Happy Mothers Breastfed Babies
Results 1 to 4 of 4

Thread: Please help!! New mom trying to breast feed

  1. #1

    Default Please help!! New mom trying to breast feed

    Hi, I just had my daughter a week ago today and I have been trying to breast feed her on and off. She is taking formula for now, she usually doesn't have a problem latching to my breast but it seems like she is not getting enough milk cause she is hungry in the next 15 mins even when I do try to breast feed for almost an hour sometimes. I didn't pump yet because I don't think I have enough milk. Please help me, I really wanna breast feed her and start pumping but I have the double latch pump and it's really expensive and I don't wanna open it if I'm not going to be able to you use it... My doctor said it takes about 3 days for my milk to come in and I'm not really leaking or anything. Only a little bit comes out when I squeeze my breast and nipple. What should I do??


  2. #2
    Join Date
    May 2006
    Posts
    21,107

    Default Re: Please help!! New mom trying to breast feed

    Welcome to the forum and congratulations on the new baby!

    First of all, some questions for you:
    1. Can you tell us why you first got into supplementing with formula?
    2. How much formula are you using in a 24 hour period?
    3. How many times are you nursing your baby in a 24 hour period?
    4. What sort of pump do you have?
    5. How does it feel when your baby nurses? Is it comfortable for you?

    Here's how milk production happens. During pregnancy, hormonal changes prepare your breasts for breastfeeding. Around the 2nd trimester, they start producing colostrum, the first milk that your baby will drink. Colostrum is produced in small quantities, but that is all a baby requires in the first 3-5 days after birth. Once the baby is born and the placenta has been expelled, the production of mature milk can begin. The baby's suckling stimulates the production of the hormone prolactin, which in turns creates milk. The more suckling the baby does, the more prolactin is produced and the more milk is made- this is why most newborns nurse at least 10-12 times per day. More nursing = more milk.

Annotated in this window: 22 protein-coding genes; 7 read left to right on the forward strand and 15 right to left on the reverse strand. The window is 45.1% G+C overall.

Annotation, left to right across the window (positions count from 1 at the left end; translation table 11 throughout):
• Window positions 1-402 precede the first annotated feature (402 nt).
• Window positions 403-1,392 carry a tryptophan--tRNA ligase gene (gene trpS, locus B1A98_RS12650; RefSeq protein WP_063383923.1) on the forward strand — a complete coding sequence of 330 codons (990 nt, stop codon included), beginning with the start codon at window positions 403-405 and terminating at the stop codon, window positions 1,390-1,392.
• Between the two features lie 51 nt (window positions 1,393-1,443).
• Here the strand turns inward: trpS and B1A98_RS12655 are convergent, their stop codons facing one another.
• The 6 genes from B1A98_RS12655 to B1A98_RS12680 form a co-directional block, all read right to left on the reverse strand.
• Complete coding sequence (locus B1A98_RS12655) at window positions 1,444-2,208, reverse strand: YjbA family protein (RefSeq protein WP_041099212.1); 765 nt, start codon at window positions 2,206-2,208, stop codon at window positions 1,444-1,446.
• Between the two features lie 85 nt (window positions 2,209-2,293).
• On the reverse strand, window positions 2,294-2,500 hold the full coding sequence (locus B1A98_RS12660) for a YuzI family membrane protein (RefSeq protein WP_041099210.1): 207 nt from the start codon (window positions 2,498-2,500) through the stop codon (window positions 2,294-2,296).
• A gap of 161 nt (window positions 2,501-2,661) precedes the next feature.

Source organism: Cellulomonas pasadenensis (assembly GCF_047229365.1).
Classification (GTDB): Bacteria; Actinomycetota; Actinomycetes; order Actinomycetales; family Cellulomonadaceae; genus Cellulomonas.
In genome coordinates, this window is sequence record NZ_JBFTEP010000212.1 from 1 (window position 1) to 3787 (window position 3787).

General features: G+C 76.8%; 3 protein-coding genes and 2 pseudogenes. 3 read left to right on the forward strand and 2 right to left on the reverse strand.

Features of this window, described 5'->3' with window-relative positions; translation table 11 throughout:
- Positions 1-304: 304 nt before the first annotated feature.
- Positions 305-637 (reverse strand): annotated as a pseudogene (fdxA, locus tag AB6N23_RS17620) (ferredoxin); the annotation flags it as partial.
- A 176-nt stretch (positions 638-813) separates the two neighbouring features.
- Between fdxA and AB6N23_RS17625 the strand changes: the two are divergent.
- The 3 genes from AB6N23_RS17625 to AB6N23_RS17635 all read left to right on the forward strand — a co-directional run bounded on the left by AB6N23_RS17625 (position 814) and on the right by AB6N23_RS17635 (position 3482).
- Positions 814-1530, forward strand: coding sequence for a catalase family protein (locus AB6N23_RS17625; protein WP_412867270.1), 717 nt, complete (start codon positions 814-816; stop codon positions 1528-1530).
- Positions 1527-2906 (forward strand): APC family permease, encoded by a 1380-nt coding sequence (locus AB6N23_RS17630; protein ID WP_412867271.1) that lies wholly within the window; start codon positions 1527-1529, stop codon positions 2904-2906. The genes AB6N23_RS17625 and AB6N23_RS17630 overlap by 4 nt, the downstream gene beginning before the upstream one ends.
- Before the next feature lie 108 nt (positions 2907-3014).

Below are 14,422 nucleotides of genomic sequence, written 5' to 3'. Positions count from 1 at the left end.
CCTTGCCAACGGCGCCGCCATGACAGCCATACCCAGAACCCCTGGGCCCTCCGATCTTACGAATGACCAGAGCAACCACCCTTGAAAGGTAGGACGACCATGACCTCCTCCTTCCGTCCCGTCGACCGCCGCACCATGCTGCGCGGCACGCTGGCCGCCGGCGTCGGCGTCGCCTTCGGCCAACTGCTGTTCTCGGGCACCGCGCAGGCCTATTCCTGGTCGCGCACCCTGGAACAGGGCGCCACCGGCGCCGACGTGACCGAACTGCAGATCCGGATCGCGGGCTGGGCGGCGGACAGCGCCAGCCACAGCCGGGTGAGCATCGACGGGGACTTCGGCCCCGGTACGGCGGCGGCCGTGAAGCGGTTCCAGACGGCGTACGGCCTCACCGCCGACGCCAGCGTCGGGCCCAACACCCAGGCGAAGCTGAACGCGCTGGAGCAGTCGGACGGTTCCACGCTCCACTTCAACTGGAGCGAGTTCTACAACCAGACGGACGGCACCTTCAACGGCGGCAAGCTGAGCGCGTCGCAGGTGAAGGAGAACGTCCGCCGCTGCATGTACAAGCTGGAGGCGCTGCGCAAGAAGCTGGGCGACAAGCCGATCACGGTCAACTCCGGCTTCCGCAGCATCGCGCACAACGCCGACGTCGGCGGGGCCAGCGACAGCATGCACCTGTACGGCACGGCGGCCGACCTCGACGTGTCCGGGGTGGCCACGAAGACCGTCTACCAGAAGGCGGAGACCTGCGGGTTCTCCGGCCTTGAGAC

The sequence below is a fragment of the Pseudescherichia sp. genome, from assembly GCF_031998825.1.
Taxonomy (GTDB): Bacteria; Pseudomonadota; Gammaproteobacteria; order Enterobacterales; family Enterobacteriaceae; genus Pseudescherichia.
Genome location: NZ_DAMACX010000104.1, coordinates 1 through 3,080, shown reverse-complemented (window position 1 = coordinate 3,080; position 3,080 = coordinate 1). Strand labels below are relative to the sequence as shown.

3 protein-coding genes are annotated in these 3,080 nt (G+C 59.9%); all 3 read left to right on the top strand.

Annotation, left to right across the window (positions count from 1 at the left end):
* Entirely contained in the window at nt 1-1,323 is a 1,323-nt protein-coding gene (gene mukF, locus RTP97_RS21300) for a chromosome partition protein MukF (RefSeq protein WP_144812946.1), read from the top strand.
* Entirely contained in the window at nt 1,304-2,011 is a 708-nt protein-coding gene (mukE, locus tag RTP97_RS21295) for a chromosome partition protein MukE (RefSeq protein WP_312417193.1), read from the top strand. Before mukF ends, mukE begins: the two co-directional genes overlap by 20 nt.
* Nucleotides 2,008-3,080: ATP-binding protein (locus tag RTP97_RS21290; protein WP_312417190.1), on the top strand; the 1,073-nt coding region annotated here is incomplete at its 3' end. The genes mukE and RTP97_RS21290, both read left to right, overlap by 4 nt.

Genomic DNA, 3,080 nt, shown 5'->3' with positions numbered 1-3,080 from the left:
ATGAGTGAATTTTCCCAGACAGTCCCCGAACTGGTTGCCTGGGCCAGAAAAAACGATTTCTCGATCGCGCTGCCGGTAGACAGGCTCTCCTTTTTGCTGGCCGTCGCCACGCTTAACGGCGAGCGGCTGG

Supplementing causes problems because a baby who fills up on formula doesn't nurse as much as she otherwise would, prolactin levels remain relatively low, and milk is not produced in sufficient quantities. My guess is that what has derailed your milk production is the formula supplements.

    The best way to produce more milk is to give your breasts more stimulation. More stimulation -> more prolactin -> more milk. If you're currently nursing the baby "on and off", switch to nursing as much as possible. Aim for 10-12 nursing sessions per day, switching her back and forth several times before considering offering her a supplemental bottle. Keep the supplements small- 1-2 oz at most. And conclude every bottle feeding with more time at the breast- the more your baby gets the idea that the breast is where she feels full and happy, the more likely she will be to want to nurse. Finally, if you have time, get the pump out and pump in between feedings. This is particularly important if your baby is not nursing much or not nursing particularly well. Pumping not as good at stimulating milk production as a nursing baby who is nursing well, but it is better than doing nothing!

    This is a useful link on weaning from formula supplements: http://kellymom.com/bf/got-milk/basi...rease-formula/
    Coolest thing my big girl said recently: "How can you tell the world is moving when you are standing on it?"
    Coolest thing my little girl sang recently: "I love dat one-two pupples!"

  3. #3
    Join Date
    Jun 2009
    Posts
    5,593

    Default Re: Please help!! New mom trying to breast feed

    (EDIT- I wrote and posted before seeing or reading mommals post please excuse any repitition I have to go and cannot edit post now)

    Hi and welcome, and congratulations on your new baby!

    Do you have a local LLL meeting you can attend or a local Leader you can call? I strongly urge you to CALL someone and talk out your concerns. I will try to help but I am confused about what the issue is except that you have been given confusing advice.